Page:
Difference Between Mixed Supply and Composite Supply Under GST

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As per GST law, tax is payable on the supply of goods or services or both for consideration during the course of business, unless exempted. The rate of tax applicable for the supply of goods and services is also separately notified under the law, depending on the category to which they belong. Classification of the goods and services is essential to knowing the applicable GST rates, and it is easy to identify the rate when the supplies are clearly categorized. But not all supplies can be clearly classified. Some of them will be a combination of services or a combination of both goods and services. Identifying the rate of tax on such supplies is difficult. Because of this, GST law defines composite supplies and mixed supplies and provides the procedure for the treatment of tax rates on such supplies. So, let’s discuss the difference between composite supply and mixed supply in GST.

Composite Supply under GST

Composite supply is defined under Section 2(30) of the CGST Act as follows: “A composite supply is a supply that is made up of two or more taxable supplies of goods or services or both or any combination that are naturally bundled and supplied together in the ordinary course of business by a supplier to a recipient”. So, we can say the essential characteristics of a composite supply are as follows:

  • A composite supply consists of two or more taxable supplies of goods or services, or both, or any combination thereof.
  • Such supplies are naturally bundled and supplied together in the ordinary course of business.
  • One of the supplies in the bundle is a principal supply. Section 2(90) of the CGST Act defines the principal supply as the supply that is the main element of a composite supply, and other supplies are ancillary. The concept of composite supply in GST is similar to the naturally bundled services under service tax laws. But the concept of mixed supply is new. So, we come to the question of what a naturally bundled supply is. Let us go over it in detail.

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Naturally Bundled Supplies

The rule states as follows: “If various components of a bundled service are bundled together in the ordinary course of business, it shall be treated as the supply of a single service that gives the bundle its vital character.”

For example, a hotel provides breakfast along with accommodation as a package deal. This is a natural bundling of services in the ordinary course of business. The service of accommodation is the principal service, and both services are charged different rates of tax. The services bundled in the ordinary course of business depend on the normal or frequent practices adopted in the industry. Another example is air transport, and food on board is a bundle offered by various airlines. The nature of the services in the bundle will help to identify whether the services are bundled in the ordinary course of business. Usually, there is a single price for the package, even when customers opt for lesser services. The customer has to avail of the package and cannot opt for the components separately. For example, luxury hotels provide laundry services along with their accommodations. Here, accommodation is the primary service, and laundry is the ancillary service.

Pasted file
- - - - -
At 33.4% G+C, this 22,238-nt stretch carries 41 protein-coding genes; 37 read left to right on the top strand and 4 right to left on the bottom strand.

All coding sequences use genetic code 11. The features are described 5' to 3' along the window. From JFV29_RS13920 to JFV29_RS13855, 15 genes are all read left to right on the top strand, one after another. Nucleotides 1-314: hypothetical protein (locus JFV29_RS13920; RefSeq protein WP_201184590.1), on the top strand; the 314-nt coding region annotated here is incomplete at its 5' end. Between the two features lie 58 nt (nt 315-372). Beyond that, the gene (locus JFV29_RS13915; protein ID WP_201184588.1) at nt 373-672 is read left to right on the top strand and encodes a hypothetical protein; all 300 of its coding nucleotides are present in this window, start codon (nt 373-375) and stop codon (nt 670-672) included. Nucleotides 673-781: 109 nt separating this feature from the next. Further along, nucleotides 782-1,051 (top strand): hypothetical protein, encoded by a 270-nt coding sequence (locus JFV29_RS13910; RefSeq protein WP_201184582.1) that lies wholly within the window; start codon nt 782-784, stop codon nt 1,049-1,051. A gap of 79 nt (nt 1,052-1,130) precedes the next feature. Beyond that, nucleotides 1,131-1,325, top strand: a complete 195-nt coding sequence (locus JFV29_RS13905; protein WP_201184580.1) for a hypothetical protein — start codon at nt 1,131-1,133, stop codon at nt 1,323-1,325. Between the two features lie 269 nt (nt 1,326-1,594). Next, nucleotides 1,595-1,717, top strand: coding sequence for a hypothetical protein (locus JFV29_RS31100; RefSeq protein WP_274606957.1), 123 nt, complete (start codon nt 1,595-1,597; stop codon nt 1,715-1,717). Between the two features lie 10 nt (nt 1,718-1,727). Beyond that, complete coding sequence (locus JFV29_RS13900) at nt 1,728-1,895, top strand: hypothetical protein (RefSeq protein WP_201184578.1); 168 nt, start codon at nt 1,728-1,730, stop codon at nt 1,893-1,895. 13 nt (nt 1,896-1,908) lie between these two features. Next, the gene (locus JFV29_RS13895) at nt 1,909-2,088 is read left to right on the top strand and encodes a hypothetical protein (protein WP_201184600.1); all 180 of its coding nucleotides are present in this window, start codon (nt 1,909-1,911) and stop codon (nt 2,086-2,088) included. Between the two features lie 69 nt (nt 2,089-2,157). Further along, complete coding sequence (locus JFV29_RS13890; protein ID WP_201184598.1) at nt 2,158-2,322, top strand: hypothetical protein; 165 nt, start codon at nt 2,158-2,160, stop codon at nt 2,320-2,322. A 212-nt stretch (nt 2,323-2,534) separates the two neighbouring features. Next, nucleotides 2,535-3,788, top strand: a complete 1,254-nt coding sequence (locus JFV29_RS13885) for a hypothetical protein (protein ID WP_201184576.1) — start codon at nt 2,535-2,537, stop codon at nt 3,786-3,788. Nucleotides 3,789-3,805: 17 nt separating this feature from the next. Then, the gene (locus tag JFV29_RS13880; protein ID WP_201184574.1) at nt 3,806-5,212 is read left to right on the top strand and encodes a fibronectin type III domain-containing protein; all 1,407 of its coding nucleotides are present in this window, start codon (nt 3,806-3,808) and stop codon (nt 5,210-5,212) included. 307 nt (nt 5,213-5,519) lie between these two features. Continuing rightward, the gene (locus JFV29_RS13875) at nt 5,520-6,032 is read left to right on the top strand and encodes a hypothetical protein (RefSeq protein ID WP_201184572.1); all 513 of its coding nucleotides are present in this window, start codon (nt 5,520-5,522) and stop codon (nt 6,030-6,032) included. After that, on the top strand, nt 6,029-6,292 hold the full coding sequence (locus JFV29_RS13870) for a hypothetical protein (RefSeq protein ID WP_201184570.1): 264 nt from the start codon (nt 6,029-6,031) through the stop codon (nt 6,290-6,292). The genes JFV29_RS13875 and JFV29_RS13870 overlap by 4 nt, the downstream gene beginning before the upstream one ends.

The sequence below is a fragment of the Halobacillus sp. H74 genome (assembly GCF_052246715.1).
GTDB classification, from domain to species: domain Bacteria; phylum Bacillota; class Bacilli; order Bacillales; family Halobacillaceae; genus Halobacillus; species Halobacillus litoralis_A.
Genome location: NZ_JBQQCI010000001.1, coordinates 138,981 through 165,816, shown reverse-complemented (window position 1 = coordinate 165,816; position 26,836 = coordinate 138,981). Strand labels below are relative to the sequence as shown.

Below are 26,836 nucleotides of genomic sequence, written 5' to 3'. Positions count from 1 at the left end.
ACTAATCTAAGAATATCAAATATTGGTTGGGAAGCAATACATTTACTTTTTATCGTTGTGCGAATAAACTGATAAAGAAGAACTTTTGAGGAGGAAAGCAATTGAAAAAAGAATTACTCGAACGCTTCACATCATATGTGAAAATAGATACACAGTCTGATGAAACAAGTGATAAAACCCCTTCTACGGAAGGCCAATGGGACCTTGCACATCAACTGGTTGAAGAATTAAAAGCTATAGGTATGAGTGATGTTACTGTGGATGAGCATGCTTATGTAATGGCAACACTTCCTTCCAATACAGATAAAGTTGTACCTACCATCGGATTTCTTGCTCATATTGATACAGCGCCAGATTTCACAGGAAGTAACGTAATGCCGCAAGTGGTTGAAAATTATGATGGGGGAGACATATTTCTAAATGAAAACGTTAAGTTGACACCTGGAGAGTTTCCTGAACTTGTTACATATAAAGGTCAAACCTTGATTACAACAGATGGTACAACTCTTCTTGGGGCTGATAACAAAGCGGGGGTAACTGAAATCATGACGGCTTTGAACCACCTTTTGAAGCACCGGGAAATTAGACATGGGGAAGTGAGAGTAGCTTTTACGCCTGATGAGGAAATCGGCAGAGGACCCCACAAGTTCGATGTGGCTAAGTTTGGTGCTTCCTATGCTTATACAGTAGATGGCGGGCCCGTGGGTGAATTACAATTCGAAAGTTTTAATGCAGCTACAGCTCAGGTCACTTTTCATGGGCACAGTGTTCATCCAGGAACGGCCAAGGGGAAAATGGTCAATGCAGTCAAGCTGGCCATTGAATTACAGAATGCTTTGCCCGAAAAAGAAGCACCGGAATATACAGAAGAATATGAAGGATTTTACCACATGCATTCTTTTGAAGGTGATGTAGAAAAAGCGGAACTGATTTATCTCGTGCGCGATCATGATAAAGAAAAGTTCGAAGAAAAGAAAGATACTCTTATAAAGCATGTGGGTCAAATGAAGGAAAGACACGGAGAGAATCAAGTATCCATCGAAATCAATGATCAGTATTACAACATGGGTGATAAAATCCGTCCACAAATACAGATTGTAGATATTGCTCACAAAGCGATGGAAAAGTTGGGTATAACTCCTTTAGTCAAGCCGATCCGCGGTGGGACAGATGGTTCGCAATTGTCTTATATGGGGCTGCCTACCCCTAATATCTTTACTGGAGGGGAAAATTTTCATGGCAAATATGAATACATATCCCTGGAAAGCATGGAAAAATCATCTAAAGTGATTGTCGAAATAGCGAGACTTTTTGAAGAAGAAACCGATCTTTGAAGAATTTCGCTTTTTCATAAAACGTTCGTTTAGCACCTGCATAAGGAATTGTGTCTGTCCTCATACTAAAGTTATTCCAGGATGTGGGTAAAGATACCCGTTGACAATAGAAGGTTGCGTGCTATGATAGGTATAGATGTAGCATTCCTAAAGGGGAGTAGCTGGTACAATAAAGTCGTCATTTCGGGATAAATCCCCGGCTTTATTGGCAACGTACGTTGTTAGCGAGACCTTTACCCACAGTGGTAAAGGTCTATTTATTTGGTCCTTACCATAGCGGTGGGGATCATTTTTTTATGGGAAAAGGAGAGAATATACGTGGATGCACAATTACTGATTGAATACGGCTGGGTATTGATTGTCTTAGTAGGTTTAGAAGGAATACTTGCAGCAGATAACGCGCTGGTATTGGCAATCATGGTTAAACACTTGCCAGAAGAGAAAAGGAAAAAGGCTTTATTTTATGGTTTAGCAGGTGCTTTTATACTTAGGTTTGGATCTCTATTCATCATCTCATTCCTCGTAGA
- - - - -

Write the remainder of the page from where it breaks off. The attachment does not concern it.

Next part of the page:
Criteria for Determining Whether a Supply is a Composite Supply

A supply of goods and/or services is considered a composite supply when the following criteria are satisfied:

  • The supply involves two or more goods or services together.
  • The supply is a natural bundle, which means the goods and services are provided together in the normal course of business.
  • The nature of the service is such that one of the services is the main service, and the other services combined with it are ancillary or incidental services, which help in the enjoyment of the main service.
  • They usually come in bundles and cannot be purchased separately.
  • They are usually advertised as a package.
  • It is provided as a bundle by the majority of suppliers in the particular area of business.
  • If consumers reasonably expect such services to be provided as a package, then such a package can be treated as naturally bundled in the ordinary course of business.

Tax Rates for Composite Supplies

As per GST law, the tax rate of the principal supply will apply to the full supply.

For example, when goods are packed and transported with insurance, the supply of goods, packaging materials, transport, and insurance is a composite supply, while the supply of goods is the principal supply, and the tax on the principal supply is the tax liability on the full supply.

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Mixed Supply under GST